When you think of love, what comes to mind? A person? Your family? A classic rom-com?
There are many types of love — platonic, romantic, familial — and we all experience them differently. When holidays like Valentine’s Day approach, it’s easy to get swept up in the “rom-com” version of love — the perfect depiction of star-crossed lovers, whose connection is thwarted until the climax when they are united, that we often see in movies. Unfortunately, not all “loving” relationships are healthy nor are they positive. The National Domestic Violence Hotline reports that “nearly half of all women and men in the United States have experienced psychological aggression by an intimate partner in their lifetime.”
During this season so focused on love, it’s also important to recognize when love is no longer healthy and when it’s time to walk away from a relationship.
We discussed this topic with Talkspace’s Director of Clinical Content, Amy Cirbus, PhD, LMHC, LPC. Below, she shares warning signs of love that is lifting you up as well as signs of more harmful love.
Signs of Healthy Love
If you understand what healthy love looks like, it’s easier to recognize the signs that you’re experiencing unhealthy love. Reminder: just because you might be experiencing some feelings of healthy love doesn’t negate signs of unhealthy love — they’re not mutually exclusive.
Healthy love is supportive, empathic, encouraging, and authentic. You know you’re experiencing healthy love when you can be completely yourself. Healthy love allows you to feel listened to and understood. You want to dedicate time to your loved one and the feeling is reciprocated — you get the attention you need and feel valued and accepted for who you are.
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Signs of Unhealthy Love
While there’s no agreed upon list encompassing all behaviors that are unhealthy, anything that makes you feel unhappy, unsafe, out of control, or on edge isn’t healthy. However, there are common situations and feelings that come up in unhealthy relationships that Cirbus elaborates below.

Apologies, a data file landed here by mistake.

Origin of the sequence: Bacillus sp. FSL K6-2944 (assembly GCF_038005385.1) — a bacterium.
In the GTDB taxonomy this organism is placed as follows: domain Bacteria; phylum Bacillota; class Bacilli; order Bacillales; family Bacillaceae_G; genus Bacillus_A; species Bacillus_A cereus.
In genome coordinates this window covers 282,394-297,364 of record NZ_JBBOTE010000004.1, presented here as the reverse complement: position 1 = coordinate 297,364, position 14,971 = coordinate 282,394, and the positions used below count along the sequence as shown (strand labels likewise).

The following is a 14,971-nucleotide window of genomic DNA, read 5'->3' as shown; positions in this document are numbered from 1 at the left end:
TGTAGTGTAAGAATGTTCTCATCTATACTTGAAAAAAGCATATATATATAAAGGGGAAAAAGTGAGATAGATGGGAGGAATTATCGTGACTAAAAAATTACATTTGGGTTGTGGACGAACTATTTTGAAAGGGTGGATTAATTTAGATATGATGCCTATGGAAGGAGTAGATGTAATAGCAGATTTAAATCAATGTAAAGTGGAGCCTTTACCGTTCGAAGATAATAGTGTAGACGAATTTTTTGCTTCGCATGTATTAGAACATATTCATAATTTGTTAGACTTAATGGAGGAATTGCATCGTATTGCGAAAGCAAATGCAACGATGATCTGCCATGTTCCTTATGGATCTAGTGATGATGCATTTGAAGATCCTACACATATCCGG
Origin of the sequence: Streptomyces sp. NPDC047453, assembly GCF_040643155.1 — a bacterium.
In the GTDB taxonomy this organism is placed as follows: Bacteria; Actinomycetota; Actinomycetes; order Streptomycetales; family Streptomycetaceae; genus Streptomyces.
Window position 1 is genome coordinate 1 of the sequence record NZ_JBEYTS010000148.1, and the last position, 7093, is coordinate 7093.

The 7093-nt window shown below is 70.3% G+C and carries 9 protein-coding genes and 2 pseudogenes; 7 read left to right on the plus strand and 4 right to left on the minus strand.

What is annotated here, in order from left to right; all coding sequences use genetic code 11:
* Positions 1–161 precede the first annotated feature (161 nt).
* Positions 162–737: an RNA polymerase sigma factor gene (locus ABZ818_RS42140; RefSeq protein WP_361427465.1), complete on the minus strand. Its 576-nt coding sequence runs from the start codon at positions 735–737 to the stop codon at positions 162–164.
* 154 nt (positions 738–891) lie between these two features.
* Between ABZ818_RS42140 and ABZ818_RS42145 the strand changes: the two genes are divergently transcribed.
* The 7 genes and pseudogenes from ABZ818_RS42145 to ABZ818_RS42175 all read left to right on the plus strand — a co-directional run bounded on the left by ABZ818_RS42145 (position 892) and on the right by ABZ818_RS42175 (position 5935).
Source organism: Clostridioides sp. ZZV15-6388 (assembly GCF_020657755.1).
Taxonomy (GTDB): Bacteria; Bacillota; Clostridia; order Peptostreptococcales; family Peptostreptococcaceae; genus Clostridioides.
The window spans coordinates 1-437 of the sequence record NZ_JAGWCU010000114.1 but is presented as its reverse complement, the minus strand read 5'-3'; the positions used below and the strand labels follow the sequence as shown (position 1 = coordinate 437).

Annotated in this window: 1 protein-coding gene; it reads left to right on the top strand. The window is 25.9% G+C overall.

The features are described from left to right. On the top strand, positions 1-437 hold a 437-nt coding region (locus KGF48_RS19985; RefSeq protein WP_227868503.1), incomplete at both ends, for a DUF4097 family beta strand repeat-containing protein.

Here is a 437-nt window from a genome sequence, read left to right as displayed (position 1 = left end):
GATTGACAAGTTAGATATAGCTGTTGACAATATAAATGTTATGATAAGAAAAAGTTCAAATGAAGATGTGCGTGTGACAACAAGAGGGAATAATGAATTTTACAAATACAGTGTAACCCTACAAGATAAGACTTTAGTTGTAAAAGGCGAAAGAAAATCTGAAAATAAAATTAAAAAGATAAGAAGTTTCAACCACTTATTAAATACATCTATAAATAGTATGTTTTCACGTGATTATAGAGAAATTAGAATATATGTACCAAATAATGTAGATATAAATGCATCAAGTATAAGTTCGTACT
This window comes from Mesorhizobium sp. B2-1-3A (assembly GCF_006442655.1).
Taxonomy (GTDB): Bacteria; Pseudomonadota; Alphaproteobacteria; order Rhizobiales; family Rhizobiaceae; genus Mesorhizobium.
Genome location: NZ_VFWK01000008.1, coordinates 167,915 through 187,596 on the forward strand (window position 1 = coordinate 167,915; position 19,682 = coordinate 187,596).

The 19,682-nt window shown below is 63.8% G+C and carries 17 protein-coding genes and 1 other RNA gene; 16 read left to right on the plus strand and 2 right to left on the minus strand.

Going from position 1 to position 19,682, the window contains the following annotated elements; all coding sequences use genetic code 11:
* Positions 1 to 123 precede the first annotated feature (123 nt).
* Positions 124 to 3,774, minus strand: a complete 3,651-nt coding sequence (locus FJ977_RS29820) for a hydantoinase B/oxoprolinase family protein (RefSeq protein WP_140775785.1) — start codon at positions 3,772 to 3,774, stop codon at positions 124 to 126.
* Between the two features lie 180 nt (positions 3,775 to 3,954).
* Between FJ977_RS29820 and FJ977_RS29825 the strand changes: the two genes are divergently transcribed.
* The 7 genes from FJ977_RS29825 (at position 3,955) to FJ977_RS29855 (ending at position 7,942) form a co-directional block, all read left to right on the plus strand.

A few indicators of unhealthy love include:
- The majority of your time together is dedicated to arguments
- Much of your time together involves making up after arguments
- You don’t have time for yourself
- You feel possessive about your partner’s time
- You can’t remember when you last spent time with friends
- You are made to feel guiltyabout normal things
- You’re feeling belittled
- There’s a feeling you have to stalk social media to find information about your partner
What are the signs of a toxic marriage?
Toxic relationships exist when two partners regularly engage in behaviors that are emotionally or physically harmful to one another. In a marriage, sometimes things that seem normal and excusable could be signs of toxicity. If you’re noticing a pattern of contempt (sarcastic comments, eye rolling), extreme fighting, secrets, or silence and a lack of communication, it could be a sign of a toxic marriage. The best way to move forward in a marriage that’s toxic is to identify the situation and seek help in in-person or online marriage counseling early on.
Tips for When You’re in an Unhealthy Relationship
You might be wondering, how can I walk away from a relationship that’s unhealthy? You can start by seeking support. Reach out to someone you trust, who understands what you’re going through and what your intentions might be moving forward. Whether it be a friend, family member, co-worker, or neighbor, identify your support system. If you are in immediate danger, please use emergency services like 911 or call the National Domestic Violence Hotline at 1-800-799-7233.
If you’re not in immediate danger, create a plan, with input from your support system, about how to leave this relationship. Whether it’s new living arrangements, or removing this person from your life via social media, create a plan of action. Next, follow through with the plan you’ve identified, utilizing the support system you’ve identified. After you’ve severed the relationship, maintain a clean break. It’s normal to want to go back or question your decision, but, you can’t gain proper perspective until you’ve had sufficient time away to judge the situation and relationship.
“Should I stay in this relationship?”
“Relationships have ups and downs, and determining whether to stick it out or make the cut is tough,” Cirbus notes. If you’re left questioning whether you want to stay in a relationship, she assures us that it’s common, and completely normal, to question whether a relationship is viable. As she explains, “Everyone wishes they had a crystal ball to see into the future. What should I do? The best place to start is with yourself. Are you mostly feeling fulfilled, cared for, understood, lifted up, encouraged? Or are you mostly upset, angry, hurt, disappointed?”
Talking to a therapist can be a great first step in sorting out confusing feelings of love. Online therapy provides an affordable and confidential way to seek help from the palm of your hand. If you’re ready to seek help, you can get matched with a Talkspace therapist today.
Talkspace articles are written by experienced mental health-wellness contributors; they are grounded in scientific research and evidence-based practices. Articles are extensively reviewed by our team of clinical experts (therapists and psychiatrists of various specialties) to ensure content is accurate and on par with current industry standards.
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